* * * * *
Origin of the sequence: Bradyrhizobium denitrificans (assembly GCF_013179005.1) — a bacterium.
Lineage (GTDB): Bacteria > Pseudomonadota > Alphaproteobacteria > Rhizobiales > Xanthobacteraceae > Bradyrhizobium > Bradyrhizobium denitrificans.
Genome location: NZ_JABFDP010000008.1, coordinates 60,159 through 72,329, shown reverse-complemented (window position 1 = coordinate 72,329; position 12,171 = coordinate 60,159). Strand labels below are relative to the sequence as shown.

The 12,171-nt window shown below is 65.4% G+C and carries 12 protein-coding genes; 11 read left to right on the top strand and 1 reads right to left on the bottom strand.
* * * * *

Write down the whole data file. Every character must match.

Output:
Origin of the sequence: Bradyrhizobium denitrificans (assembly GCF_013179005.1) — a bacterium.
Lineage (GTDB): Bacteria > Pseudomonadota > Alphaproteobacteria > Rhizobiales > Xanthobacteraceae > Bradyrhizobium > Bradyrhizobium denitrificans.
Genome location: NZ_JABFDP010000008.1, coordinates 60,159 through 72,329, shown reverse-complemented (window position 1 = coordinate 72,329; position 12,171 = coordinate 60,159). Strand labels below are relative to the sequence as shown.

The 12,171-nt window shown below is 65.4% G+C and carries 12 protein-coding genes; 11 read left to right on the top strand and 1 reads right to left on the bottom strand.